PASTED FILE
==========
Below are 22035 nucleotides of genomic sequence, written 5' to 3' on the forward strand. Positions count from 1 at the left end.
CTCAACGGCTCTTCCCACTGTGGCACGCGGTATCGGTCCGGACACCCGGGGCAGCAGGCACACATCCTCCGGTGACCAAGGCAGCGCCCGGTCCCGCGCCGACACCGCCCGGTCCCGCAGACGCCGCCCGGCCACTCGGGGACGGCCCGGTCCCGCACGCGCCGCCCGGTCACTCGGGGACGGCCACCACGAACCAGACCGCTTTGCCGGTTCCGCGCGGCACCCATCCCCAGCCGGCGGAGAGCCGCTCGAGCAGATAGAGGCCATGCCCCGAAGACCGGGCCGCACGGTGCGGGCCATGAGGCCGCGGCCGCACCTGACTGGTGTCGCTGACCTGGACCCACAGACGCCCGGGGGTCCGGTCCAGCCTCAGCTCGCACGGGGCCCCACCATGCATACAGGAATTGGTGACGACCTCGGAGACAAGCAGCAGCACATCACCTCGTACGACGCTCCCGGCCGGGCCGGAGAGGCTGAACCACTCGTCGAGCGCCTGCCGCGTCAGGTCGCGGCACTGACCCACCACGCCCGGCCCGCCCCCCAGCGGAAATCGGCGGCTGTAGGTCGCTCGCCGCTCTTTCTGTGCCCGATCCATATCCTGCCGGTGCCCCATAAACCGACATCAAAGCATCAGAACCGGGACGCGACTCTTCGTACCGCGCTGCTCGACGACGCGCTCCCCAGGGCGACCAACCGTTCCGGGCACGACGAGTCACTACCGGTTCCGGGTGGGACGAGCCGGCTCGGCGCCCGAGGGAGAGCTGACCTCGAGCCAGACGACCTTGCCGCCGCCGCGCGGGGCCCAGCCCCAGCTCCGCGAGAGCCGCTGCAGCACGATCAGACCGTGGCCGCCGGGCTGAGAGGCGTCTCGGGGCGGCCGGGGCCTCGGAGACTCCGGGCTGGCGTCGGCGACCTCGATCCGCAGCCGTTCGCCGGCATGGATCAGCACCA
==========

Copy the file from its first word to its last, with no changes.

Below are 22035 nucleotides of genomic sequence, written 5' to 3' on the forward strand. Positions count from 1 at the left end.
CTCAACGGCTCTTCCCACTGTGGCACGCGGTATCGGTCCGGACACCCGGGGCAGCAGGCACACATCCTCCGGTGACCAAGGCAGCGCCCGGTCCCGCGCCGACACCGCCCGGTCCCGCAGACGCCGCCCGGCCACTCGGGGACGGCCCGGTCCCGCACGCGCCGCCCGGTCACTCGGGGACGGCCACCACGAACCAGACCGCTTTGCCGGTTCCGCGCGGCACCCATCCCCAGCCGGCGGAGAGCCGCTCGAGCAGATAGAGGCCATGCCCCGAAGACCGGGCCGCACGGTGCGGGCCATGAGGCCGCGGCCGCACCTGACTGGTGTCGCTGACCTGGACCCACAGACGCCCGGGGGTCCGGTCCAGCCTCAGCTCGCACGGGGCCCCACCATGCATACAGGAATTGGTGACGACCTCGGAGACAAGCAGCAGCACATCACCTCGTACGACGCTCCCGGCCGGGCCGGAGAGGCTGAACCACTCGTCGAGCGCCTGCCGCGTCAGGTCGCGGCACTGACCCACCACGCCCGGCCCGCCCCCCAGCGGAAATCGGCGGCTGTAGGTCGCTCGCCGCTCTTTCTGTGCCCGATCCATATCCTGCCGGTGCCCCATAAACCGACATCAAAGCATCAGAACCGGGACGCGACTCTTCGTACCGCGCTGCTCGACGACGCGCTCCCCAGGGCGACCAACCGTTCCGGGCACGACGAGTCACTACCGGTTCCGGGTGGGACGAGCCGGCTCGGCGCCCGAGGGAGAGCTGACCTCGAGCCAGACGACCTTGCCGCCGCCGCGCGGGGCCCAGCCCCAGCTCCGCGAGAGCCGCTGCAGCACGATCAGACCGTGGCCGCCGGGCTGAGAGGCGTCTCGGGGCGGCCGGGGCCTCGGAGACTCCGGGCTGGCGTCGGCGACCTCGATCCGCAGCCGTTCGCCGGCATGGATCAGCACCA